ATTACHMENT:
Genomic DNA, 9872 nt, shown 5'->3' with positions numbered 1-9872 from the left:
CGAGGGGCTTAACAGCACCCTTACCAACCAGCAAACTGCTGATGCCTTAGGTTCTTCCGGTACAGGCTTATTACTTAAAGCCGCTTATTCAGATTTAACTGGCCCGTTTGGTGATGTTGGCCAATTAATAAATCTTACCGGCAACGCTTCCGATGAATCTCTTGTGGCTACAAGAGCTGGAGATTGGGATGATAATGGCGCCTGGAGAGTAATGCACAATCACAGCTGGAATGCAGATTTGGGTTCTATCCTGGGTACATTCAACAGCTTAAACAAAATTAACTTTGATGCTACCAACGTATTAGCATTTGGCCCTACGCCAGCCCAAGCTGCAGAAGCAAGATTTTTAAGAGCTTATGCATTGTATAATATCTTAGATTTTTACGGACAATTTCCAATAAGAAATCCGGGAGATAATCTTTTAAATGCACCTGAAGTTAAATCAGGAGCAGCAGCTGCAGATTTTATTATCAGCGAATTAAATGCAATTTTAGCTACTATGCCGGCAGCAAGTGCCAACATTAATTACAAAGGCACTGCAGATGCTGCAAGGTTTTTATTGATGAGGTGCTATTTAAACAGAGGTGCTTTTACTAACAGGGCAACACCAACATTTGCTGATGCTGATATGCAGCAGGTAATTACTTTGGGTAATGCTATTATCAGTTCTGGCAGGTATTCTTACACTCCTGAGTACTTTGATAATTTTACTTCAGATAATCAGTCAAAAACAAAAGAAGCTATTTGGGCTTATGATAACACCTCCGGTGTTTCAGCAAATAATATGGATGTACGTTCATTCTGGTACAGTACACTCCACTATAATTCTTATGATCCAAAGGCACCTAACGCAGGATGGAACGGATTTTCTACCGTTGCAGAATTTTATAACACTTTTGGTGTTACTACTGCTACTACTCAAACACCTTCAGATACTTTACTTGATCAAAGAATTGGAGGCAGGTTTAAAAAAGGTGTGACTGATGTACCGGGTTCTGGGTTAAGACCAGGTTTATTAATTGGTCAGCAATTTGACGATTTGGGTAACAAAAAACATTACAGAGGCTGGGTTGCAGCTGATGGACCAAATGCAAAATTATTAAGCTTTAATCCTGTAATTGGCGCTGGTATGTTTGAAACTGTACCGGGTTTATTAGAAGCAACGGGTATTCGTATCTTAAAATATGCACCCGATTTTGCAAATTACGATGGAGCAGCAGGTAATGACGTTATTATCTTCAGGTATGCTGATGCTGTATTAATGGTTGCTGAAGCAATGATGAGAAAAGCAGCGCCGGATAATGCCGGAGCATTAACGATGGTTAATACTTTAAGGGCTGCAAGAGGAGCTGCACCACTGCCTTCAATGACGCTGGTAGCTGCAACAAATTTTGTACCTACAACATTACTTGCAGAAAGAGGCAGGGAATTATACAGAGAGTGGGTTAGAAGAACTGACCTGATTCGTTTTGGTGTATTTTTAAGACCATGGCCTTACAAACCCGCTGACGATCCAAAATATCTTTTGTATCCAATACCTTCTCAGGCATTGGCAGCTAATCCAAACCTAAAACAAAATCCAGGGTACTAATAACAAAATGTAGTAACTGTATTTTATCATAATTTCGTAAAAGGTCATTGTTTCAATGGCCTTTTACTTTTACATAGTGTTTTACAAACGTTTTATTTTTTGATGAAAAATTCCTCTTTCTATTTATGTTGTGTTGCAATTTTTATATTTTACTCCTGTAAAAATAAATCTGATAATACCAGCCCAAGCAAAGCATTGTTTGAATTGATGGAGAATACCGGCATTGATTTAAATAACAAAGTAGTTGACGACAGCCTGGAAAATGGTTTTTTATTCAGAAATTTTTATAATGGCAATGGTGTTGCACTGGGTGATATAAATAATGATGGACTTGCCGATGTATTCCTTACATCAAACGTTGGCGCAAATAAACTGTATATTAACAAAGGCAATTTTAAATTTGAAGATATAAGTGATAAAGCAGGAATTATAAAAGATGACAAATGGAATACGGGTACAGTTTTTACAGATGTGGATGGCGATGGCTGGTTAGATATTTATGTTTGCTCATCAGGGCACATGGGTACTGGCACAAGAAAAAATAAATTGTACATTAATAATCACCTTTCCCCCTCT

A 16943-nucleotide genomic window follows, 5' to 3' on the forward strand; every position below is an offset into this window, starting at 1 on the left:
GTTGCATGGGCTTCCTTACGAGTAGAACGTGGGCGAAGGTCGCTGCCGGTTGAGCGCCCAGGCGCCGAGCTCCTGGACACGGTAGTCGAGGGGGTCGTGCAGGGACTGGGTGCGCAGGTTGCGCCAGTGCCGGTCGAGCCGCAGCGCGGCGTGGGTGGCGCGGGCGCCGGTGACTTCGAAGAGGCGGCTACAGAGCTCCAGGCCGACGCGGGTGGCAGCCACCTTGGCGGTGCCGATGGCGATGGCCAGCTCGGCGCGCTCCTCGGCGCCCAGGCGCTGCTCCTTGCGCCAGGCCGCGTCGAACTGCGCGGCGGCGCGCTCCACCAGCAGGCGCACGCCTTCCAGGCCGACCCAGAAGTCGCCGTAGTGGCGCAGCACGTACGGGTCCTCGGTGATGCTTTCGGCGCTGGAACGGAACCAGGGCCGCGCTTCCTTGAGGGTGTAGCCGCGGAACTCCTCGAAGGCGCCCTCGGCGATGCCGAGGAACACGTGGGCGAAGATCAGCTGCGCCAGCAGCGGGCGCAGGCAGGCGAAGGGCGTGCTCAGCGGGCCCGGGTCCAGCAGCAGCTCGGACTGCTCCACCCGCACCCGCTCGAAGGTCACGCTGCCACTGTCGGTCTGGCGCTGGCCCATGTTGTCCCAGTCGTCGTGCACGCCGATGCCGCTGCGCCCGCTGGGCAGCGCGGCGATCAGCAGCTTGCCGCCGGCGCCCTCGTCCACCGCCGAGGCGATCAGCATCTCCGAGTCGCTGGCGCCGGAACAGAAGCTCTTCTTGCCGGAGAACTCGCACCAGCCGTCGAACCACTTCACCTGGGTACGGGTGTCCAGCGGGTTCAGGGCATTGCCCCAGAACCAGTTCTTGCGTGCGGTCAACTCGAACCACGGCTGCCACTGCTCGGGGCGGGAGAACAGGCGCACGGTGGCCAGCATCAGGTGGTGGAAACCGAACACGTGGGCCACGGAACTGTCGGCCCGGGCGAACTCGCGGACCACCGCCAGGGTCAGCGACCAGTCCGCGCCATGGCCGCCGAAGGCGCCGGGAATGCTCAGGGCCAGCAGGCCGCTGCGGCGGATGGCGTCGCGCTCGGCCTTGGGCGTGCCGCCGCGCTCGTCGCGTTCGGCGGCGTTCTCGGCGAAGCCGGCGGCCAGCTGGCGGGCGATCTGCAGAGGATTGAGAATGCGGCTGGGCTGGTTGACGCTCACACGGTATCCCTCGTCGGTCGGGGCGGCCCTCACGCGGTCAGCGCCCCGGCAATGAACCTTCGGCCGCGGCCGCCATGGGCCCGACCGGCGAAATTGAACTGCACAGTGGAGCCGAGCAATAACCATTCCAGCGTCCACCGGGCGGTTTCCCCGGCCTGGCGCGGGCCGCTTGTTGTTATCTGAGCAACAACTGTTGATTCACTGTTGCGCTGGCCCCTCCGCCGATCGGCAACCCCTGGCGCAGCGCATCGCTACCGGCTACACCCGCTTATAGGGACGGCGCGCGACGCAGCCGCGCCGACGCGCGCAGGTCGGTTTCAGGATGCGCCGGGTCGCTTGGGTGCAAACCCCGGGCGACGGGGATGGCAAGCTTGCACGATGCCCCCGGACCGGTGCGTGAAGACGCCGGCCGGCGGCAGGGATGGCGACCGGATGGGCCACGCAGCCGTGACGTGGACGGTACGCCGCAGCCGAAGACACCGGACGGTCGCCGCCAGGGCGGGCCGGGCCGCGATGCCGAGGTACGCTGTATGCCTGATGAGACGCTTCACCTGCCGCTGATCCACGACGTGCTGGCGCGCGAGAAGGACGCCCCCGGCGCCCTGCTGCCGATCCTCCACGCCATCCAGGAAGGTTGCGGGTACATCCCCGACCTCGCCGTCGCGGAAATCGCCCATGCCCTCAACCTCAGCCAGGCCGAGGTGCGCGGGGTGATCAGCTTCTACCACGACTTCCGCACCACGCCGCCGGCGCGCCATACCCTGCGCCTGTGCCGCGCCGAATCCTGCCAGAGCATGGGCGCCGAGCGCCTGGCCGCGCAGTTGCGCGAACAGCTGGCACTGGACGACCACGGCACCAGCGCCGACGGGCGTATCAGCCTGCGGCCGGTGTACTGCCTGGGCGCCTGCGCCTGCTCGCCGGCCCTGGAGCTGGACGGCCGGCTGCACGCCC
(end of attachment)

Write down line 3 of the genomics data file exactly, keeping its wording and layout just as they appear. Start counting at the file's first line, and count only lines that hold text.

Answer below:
A 16943-nucleotide genomic window follows, 5' to 3' on the forward strand; every position below is an offset into this window, starting at 1 on the left: